perl-weekly-challenge Archives

Perl Weekly Challenge 048: Survivor and Palindrome Dates


There are 50 people standing in a circle in position 1 to 50. The person standing at position 1 has a sword. He kills the next person i.e. standing at position 2 and pass on the sword to the immediate next i.e. person standing at position 3. Now the person at position 3 does the same and it goes on until only one survives.
Write a script to find out the survivor.

I tried two different approaches to the problem.

The first one uses an array of living people and a variable $sword that stores the index of the person holding the sword. In each iteration of the loop, the next person is removed from the array, and the sword is passed to the next person.

The “next person” has a special cyclic meaning: at the end of the array, the sword must return to the beginning. This is achieved by using the modulo operator %. Note that we use it twice, once to find the person to kill, and once to find the person to pass the sword to—and each case uses a different array size in the modulo operation, as killing a person changes the size of the array.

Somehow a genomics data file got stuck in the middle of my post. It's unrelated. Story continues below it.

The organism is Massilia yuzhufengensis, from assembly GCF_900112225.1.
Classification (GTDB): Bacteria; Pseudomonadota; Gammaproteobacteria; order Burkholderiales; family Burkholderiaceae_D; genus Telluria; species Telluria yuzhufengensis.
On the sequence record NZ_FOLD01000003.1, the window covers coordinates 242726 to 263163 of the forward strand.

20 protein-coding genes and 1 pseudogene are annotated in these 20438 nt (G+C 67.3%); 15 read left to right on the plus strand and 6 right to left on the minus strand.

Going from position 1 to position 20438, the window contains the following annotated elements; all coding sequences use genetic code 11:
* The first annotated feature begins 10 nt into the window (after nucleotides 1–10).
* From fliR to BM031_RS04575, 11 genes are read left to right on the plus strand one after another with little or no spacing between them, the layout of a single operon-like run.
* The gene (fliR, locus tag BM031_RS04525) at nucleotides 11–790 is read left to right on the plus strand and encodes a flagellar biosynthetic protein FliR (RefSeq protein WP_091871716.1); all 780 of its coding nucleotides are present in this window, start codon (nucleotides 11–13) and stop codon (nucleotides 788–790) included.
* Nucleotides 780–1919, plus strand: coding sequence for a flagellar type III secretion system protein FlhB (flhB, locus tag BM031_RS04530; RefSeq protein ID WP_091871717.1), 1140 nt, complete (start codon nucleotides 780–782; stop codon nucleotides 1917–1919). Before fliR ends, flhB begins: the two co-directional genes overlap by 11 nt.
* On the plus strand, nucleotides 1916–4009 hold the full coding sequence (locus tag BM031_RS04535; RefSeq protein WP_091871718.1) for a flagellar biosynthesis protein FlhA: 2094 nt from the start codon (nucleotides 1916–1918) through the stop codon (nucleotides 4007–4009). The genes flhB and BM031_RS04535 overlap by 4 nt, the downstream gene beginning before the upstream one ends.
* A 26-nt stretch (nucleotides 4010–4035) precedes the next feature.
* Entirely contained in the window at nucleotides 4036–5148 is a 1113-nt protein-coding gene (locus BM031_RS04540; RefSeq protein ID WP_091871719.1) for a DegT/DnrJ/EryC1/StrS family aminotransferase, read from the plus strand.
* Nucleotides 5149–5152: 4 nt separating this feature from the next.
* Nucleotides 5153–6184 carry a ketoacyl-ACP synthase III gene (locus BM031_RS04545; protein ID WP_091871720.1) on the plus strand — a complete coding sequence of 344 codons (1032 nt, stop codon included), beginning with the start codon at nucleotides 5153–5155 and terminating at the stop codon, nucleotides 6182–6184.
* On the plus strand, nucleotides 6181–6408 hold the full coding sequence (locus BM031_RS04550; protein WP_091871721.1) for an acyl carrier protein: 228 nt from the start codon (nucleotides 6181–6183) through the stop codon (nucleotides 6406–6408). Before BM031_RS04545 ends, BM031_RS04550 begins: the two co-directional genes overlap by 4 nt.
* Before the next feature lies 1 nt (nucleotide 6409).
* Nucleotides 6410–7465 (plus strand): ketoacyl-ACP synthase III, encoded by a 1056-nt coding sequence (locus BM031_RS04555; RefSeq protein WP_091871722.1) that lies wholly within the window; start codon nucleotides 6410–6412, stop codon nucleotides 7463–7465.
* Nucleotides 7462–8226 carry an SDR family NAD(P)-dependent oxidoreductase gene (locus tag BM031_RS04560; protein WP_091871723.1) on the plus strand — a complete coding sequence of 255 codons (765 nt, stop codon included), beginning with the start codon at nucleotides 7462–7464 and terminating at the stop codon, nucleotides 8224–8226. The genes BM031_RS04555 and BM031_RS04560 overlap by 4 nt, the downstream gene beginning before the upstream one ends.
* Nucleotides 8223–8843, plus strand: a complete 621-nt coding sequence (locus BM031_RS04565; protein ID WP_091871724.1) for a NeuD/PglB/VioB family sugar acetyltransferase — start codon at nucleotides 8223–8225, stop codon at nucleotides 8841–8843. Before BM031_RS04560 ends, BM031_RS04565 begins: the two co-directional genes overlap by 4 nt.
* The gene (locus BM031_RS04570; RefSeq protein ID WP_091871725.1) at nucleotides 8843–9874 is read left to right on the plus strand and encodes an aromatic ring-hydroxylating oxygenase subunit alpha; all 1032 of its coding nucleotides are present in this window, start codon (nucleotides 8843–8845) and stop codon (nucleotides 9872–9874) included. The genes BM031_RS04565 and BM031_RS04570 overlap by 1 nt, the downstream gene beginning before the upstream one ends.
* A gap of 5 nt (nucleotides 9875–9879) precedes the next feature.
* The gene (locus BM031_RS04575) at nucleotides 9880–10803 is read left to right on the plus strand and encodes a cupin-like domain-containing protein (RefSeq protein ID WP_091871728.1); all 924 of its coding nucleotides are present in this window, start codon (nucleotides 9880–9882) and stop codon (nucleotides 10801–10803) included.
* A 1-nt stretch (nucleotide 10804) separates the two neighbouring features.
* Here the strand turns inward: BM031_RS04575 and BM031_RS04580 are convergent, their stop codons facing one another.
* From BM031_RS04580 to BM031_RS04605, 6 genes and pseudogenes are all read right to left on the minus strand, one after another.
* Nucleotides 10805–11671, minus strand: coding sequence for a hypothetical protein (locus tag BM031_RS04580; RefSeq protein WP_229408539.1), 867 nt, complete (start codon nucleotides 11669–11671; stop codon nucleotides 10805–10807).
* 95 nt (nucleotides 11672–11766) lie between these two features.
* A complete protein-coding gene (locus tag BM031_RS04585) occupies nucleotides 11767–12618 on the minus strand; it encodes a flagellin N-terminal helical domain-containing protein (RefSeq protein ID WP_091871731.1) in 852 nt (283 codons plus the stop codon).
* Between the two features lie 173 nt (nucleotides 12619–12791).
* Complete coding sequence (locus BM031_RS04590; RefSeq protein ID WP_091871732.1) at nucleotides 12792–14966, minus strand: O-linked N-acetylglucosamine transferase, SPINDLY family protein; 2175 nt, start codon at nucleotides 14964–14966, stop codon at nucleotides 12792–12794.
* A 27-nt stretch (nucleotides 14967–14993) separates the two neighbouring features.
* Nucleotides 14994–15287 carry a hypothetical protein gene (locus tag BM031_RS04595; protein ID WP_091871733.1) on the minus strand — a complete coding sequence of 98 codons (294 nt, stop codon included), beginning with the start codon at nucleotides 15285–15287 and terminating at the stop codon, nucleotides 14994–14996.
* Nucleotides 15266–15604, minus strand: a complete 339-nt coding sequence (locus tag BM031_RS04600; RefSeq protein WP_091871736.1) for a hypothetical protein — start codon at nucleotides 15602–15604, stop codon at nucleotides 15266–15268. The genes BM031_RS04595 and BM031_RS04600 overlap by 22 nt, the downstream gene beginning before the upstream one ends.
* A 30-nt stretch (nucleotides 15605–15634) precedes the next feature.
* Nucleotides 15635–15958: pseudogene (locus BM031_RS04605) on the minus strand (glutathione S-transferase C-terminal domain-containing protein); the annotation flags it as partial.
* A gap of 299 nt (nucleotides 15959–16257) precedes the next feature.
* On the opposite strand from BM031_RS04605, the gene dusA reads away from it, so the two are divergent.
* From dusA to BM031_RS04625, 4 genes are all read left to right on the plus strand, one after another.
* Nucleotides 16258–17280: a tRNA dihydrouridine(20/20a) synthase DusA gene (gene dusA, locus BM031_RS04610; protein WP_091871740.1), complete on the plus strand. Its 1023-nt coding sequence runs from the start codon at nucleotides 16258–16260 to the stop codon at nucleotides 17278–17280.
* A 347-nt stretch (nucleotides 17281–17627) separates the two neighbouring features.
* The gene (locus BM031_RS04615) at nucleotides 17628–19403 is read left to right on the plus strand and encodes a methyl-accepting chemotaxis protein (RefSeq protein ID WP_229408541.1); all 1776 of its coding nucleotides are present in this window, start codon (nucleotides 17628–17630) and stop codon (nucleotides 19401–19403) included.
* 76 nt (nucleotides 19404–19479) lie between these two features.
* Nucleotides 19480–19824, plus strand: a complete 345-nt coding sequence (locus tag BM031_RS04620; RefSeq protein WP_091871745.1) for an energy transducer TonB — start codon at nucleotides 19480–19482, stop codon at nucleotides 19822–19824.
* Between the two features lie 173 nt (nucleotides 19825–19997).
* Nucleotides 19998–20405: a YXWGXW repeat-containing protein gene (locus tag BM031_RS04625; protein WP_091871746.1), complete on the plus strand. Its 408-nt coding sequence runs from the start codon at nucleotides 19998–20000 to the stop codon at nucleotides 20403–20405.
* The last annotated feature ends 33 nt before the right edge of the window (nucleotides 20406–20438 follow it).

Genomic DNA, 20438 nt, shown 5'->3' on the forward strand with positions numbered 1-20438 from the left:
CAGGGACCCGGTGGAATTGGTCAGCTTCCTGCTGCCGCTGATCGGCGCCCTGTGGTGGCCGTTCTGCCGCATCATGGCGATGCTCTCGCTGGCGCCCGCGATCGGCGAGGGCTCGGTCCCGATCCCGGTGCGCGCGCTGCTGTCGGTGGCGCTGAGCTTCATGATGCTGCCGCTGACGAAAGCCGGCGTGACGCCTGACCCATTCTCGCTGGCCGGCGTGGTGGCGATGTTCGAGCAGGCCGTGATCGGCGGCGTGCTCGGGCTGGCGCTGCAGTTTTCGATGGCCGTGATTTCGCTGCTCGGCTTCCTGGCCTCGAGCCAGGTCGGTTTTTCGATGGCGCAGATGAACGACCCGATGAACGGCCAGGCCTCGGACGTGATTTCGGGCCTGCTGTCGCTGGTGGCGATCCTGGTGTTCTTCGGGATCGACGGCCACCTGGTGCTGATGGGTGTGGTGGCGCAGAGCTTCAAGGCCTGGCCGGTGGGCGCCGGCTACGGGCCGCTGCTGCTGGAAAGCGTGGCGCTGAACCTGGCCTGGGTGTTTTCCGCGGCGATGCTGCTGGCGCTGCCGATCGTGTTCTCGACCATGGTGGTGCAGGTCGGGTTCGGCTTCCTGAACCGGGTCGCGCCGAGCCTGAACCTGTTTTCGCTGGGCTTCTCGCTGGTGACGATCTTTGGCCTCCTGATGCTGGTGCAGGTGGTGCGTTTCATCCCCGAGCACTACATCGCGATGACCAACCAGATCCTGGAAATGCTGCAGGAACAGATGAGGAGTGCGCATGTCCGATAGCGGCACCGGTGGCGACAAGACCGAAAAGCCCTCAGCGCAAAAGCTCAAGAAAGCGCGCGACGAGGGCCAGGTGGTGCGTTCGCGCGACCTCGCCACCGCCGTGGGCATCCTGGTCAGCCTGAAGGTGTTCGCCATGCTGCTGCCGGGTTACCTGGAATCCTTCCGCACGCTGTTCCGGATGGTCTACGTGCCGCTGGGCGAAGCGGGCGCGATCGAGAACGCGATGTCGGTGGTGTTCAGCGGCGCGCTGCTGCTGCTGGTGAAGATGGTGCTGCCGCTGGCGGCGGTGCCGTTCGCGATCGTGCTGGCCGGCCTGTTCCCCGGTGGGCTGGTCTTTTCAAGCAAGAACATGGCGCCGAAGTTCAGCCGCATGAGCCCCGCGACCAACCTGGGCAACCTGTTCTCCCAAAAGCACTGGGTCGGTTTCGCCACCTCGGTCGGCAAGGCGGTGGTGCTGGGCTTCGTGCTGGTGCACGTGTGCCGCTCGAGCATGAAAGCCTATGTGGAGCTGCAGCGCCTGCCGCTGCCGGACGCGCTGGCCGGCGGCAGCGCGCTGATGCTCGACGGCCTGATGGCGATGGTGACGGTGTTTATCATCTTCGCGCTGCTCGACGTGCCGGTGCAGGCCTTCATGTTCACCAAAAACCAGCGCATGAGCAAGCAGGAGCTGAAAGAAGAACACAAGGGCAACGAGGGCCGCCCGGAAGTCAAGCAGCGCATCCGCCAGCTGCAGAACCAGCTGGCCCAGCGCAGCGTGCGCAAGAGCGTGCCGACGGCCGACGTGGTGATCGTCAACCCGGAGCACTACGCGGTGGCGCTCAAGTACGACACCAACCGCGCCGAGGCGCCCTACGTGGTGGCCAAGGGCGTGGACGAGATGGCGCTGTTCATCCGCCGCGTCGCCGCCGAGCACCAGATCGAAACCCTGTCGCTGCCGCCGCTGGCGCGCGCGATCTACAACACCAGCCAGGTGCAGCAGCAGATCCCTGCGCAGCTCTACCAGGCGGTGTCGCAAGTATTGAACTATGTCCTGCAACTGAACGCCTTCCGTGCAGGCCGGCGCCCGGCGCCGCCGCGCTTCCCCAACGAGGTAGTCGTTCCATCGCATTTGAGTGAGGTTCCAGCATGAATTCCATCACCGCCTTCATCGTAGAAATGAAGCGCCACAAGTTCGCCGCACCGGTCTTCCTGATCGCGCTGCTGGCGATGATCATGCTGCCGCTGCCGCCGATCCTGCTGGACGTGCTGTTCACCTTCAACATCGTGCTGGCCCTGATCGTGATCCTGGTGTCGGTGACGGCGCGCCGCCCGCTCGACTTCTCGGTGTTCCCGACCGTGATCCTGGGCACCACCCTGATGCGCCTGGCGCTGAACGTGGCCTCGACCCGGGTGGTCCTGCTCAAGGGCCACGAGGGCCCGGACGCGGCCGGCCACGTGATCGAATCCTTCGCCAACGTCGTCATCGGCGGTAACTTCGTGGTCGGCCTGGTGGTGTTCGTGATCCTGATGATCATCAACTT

Perl Weekly Challenge 046: Cryptic Message & Is the Room Open?

Cryptic Message

The communication system of an office is broken and message received are not completely reliable. To send message Hello, it ended up sending these following:
H x l 4 !
c e - l o
z e 6 l g
H W l v R
q 9 m # o

Similarly another day we received a message repeatedly like below:

P + 2 l ! a t o
1 e 8 0 R $ 4 u
5 - r ] + a > /
P x w l b 3 k \
2 e 3 5 R 8 y u
< ! r ^ ( ) k 0

Write a script to decrypt the above repeated message (one message repeated 6 times).